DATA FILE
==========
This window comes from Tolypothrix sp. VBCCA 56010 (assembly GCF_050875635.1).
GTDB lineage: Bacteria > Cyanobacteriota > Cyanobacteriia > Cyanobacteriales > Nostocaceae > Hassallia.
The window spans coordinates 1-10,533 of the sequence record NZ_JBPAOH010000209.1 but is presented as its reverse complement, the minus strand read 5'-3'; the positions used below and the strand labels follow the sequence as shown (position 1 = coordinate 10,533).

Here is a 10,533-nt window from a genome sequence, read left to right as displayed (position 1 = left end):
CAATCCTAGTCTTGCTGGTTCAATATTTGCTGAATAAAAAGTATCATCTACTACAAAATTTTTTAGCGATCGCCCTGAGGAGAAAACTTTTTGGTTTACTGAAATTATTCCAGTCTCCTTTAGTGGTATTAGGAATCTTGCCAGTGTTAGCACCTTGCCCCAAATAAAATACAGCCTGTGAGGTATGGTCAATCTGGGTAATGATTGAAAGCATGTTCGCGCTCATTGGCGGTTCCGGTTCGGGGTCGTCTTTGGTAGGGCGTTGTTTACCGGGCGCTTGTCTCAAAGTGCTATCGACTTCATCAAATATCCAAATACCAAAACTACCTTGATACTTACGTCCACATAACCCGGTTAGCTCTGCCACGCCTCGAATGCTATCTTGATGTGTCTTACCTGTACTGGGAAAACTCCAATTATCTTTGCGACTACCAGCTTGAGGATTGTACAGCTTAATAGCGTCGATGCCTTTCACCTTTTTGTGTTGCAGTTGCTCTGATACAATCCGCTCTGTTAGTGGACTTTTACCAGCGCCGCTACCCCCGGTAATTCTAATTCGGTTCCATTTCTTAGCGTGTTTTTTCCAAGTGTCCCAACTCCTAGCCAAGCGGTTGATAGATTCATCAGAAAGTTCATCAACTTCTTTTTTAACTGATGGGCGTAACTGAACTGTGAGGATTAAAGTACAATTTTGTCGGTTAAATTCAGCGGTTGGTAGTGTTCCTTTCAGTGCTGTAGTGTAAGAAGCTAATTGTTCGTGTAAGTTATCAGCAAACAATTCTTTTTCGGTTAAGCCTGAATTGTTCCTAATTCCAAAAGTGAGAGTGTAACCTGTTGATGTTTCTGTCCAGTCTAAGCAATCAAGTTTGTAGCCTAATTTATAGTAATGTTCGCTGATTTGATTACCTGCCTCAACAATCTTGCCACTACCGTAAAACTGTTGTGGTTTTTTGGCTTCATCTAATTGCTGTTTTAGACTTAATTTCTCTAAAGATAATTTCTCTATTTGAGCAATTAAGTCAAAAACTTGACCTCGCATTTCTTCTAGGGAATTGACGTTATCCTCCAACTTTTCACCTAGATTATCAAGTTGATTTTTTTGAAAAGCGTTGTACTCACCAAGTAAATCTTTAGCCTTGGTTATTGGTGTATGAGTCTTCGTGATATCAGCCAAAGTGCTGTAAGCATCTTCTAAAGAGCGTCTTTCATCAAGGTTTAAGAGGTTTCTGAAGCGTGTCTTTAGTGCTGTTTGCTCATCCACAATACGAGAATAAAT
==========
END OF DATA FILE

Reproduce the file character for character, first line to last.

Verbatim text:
This window comes from Tolypothrix sp. VBCCA 56010 (assembly GCF_050875635.1).
GTDB lineage: Bacteria > Cyanobacteriota > Cyanobacteriia > Cyanobacteriales > Nostocaceae > Hassallia.
The window spans coordinates 1-10,533 of the sequence record NZ_JBPAOH010000209.1 but is presented as its reverse complement, the minus strand read 5'-3'; the positions used below and the strand labels follow the sequence as shown (position 1 = coordinate 10,533).

Here is a 10,533-nt window from a genome sequence, read left to right as displayed (position 1 = left end):
CAATCCTAGTCTTGCTGGTTCAATATTTGCTGAATAAAAAGTATCATCTACTACAAAATTTTTTAGCGATCGCCCTGAGGAGAAAACTTTTTGGTTTACTGAAATTATTCCAGTCTCCTTTAGTGGTATTAGGAATCTTGCCAGTGTTAGCACCTTGCCCCAAATAAAATACAGCCTGTGAGGTATGGTCAATCTGGGTAATGATTGAAAGCATGTTCGCGCTCATTGGCGGTTCCGGTTCGGGGTCGTCTTTGGTAGGGCGTTGTTTACCGGGCGCTTGTCTCAAAGTGCTATCGACTTCATCAAATATCCAAATACCAAAACTACCTTGATACTTACGTCCACATAACCCGGTTAGCTCTGCCACGCCTCGAATGCTATCTTGATGTGTCTTACCTGTACTGGGAAAACTCCAATTATCTTTGCGACTACCAGCTTGAGGATTGTACAGCTTAATAGCGTCGATGCCTTTCACCTTTTTGTGTTGCAGTTGCTCTGATACAATCCGCTCTGTTAGTGGACTTTTACCAGCGCCGCTACCCCCGGTAATTCTAATTCGGTTCCATTTCTTAGCGTGTTTTTTCCAAGTGTCCCAACTCCTAGCCAAGCGGTTGATAGATTCATCAGAAAGTTCATCAACTTCTTTTTTAACTGATGGGCGTAACTGAACTGTGAGGATTAAAGTACAATTTTGTCGGTTAAATTCAGCGGTTGGTAGTGTTCCTTTCAGTGCTGTAGTGTAAGAAGCTAATTGTTCGTGTAAGTTATCAGCAAACAATTCTTTTTCGGTTAAGCCTGAATTGTTCCTAATTCCAAAAGTGAGAGTGTAACCTGTTGATGTTTCTGTCCAGTCTAAGCAATCAAGTTTGTAGCCTAATTTATAGTAATGTTCGCTGATTTGATTACCTGCCTCAACAATCTTGCCACTACCGTAAAACTGTTGTGGTTTTTTGGCTTCATCTAATTGCTGTTTTAGACTTAATTTCTCTAAAGATAATTTCTCTATTTGAGCAATTAAGTCAAAAACTTGACCTCGCATTTCTTCTAGGGAATTGACGTTATCCTCCAACTTTTCACCTAGATTATCAAGTTGATTTTTTTGAAAAGCGTTGTACTCACCAAGTAAATCTTTAGCCTTGGTTATTGGTGTATGAGTCTTCGTGATATCAGCCAAAGTGCTGTAAGCATCTTCTAAAGAGCGTCTTTCATCAAGGTTTAAGAGGTTTCTGAAGCGTGTCTTTAGTGCTGTTTGCTCATCCACAATACGAGAATAAAT